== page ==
The wrong guy

Lineup-big(2)Long ago and far away, Angela Cody picked the wrong guy. Sadly, she’s had to live with the consequences ever since.

Ladies: have you, too, picked the wrong guy? Are you strangely attracted to bad boy types who abuse you mentally, physically or psychologically? Well, chill, because:

  • You’re not alone
  • There’s a new, how-to book by Dawn Maslar  that provides sure-fire tips to help you stop picking losers (and ruining your image and reputation in the process).

Deb ‘Kangoo’ Brown and I recently sat down with the author to discuss the bad boy phenomenon, and why so many women are so attracted to so many malevolent men. It was a way cool discussion in which quite a few female (and male) Peppercommers participated as well.

So, sit back, download the podcast, fire up the iPod and find out how you, too, can stop picking the wrong guy. Now, if only there was a book about to avoid picking the wrong clients…


13 thoughts on “The wrong guy

  1. Bubbles I think the connection his it trying to make with the older man and younger women with the smart women and the bad boy is that both couples are in denial. The older man and the smart woman might know the truth deep down, but each is hoping it will be different with them.

  2. GTPE: Not sure I see the connection between an old man who tries to convince himself his girlfriend is not a hooker and a smart woman who falls for a bad boy.

  3. I only half-agree with you, Bubbles; a woman who has a modicum of self-respect will buy into Bad Boy behavior…for awhile. It’s the truth and we all know it. After that, it gets very old. Hey, everyone makes mistakes. I’m not sure it’s much different than those insecure middle-aged rich guys who chase fashion models the same age as their daughters. Don’t they always convince themselves the sweet young thing on their arm isn’t after the money?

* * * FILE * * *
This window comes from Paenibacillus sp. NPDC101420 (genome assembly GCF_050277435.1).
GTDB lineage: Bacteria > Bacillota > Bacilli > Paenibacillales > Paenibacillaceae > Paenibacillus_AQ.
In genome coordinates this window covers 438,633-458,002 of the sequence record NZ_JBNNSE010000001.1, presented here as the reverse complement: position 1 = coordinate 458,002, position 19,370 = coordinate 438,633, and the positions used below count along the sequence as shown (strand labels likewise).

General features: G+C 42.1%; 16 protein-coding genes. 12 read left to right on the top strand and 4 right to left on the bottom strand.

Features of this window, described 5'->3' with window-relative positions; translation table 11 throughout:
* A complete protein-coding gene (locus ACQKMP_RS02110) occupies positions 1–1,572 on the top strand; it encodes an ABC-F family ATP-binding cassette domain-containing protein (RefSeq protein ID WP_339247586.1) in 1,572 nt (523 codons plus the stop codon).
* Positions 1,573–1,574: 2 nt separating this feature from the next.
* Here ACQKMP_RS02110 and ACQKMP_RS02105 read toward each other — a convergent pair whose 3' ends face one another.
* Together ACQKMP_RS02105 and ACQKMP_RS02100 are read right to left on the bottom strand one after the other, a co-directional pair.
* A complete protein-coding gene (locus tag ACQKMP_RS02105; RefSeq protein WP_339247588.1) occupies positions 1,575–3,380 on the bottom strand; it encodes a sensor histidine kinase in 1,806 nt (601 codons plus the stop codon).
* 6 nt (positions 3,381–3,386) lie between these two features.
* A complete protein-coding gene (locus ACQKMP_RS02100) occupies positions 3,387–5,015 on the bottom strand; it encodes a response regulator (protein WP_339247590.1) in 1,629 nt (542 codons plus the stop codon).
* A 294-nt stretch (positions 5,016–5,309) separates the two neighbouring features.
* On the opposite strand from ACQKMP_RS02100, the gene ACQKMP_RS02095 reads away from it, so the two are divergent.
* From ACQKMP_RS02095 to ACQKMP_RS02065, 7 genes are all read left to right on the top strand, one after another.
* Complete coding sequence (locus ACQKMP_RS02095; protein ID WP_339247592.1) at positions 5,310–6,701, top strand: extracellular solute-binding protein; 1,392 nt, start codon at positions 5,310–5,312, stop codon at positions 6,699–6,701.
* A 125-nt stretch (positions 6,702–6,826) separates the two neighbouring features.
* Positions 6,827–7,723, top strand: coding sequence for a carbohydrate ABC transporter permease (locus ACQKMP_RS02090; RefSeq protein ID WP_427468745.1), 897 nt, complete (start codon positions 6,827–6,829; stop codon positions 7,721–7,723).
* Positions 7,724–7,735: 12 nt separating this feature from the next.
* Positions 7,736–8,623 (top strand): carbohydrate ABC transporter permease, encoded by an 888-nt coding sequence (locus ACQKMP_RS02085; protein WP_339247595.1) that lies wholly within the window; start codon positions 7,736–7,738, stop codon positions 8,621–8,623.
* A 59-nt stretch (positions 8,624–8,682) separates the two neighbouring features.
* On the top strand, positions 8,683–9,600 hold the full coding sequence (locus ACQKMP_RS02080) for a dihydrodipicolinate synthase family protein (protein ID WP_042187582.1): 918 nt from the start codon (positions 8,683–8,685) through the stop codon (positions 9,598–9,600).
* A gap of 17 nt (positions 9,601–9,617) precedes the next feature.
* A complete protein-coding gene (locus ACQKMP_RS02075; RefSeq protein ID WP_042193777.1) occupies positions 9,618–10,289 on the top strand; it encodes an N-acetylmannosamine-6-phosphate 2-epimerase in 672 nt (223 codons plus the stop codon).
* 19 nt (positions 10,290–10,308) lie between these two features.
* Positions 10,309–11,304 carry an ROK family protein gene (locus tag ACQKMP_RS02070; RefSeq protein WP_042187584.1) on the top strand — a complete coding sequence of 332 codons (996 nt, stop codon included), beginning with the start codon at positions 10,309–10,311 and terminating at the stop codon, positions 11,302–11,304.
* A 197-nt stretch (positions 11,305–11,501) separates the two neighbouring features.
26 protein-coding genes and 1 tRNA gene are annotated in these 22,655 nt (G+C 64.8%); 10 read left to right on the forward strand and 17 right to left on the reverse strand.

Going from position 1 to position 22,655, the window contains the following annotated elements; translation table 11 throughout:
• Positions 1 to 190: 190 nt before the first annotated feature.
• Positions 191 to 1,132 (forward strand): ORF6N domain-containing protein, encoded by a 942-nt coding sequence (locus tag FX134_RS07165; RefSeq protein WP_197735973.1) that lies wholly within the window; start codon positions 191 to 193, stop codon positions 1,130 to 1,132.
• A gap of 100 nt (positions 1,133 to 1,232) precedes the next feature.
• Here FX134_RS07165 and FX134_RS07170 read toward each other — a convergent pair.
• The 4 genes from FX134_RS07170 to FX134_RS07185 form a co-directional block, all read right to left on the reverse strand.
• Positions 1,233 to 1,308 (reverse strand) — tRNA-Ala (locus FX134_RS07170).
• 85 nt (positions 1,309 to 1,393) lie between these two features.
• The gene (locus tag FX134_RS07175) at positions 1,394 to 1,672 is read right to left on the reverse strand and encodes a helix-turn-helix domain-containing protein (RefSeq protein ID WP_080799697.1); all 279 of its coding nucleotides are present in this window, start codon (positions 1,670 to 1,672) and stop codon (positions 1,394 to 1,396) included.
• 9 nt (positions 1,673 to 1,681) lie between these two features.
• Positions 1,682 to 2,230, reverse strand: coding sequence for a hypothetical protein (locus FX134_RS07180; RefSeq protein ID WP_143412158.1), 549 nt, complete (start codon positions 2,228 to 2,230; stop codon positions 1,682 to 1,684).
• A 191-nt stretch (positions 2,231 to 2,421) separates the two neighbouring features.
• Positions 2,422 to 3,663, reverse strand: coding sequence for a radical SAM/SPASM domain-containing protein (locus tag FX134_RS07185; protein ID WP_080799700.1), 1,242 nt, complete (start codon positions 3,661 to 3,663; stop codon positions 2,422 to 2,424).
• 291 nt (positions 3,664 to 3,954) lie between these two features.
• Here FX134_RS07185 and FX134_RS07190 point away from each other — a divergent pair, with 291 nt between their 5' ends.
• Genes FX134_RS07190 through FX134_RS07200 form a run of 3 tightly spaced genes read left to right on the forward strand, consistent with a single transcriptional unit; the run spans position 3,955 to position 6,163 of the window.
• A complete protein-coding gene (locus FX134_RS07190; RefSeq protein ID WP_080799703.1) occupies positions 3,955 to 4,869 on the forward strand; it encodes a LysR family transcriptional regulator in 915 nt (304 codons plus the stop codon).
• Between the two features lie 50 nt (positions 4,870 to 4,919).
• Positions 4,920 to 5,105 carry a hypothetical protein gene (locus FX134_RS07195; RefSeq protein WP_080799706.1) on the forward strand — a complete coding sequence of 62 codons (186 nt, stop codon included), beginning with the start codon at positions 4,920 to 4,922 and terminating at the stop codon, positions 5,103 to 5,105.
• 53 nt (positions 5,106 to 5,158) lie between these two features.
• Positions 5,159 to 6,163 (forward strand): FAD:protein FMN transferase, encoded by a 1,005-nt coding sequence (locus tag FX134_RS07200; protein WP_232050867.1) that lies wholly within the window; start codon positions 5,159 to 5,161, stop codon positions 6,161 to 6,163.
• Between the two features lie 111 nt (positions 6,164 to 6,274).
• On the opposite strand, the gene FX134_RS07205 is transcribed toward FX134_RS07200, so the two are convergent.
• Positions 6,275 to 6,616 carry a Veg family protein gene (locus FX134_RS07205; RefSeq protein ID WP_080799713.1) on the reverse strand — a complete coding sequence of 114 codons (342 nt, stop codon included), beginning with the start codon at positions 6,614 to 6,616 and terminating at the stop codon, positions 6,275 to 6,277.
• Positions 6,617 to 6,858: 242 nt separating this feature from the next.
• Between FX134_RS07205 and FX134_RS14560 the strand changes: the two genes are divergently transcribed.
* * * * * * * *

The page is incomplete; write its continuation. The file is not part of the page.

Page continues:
4. I am sorry Peter but “the biggest aphrodisiac to such women is complete unreliability, mystery of a man’s doings…” is crap. Well, maybe for some women, but not for any woman who has more than a modicum of self-respect.

  5. What continues to amaze me is how otherwise smart women persist in believing that she’s the one who can change a bad boy. Best example: Sandra Bullock’s humiliation by porn-star cheating Jesse James right after she won the Oscar.
    The one thing I wish I’d learned earlier is that the biggest aphrodisiac to such women is complete unreliability, mystery of a man’s doings, and the power of the word “No.” I say this as a longtime good boy who got sick of losing out to bad boys at 30; I joined that club for about 12 years before becoming a happily married man.

  6. What about all the born-again Christians who, a la 43, saw the light and changed their evil ways in midlife? Surely, a dunking in the River Jordan would cleanse the dirtiest of bad boys, no?

  7. Rep, bad boys don’t change. They know their appeal is in being dangerous, and they need the constant affirmation that comes from women who say they should know better, but get involved anyway. Women don’t make (or break) a bad boy.

  8. Glad you enjoyed the conversation, Julie. I’ll defer to Dawn on the analysis, but wonder if a bad boy can change his ways if he finds the right woman? I know I’m game.

  9. Fascinating discussion, RepMan and Dawn.
    I find it interesting that (some) women go for the “bad boy” archetype, while (some) men want the “trophy wife.” Maybe it’s the art of the chase that’s most attractive.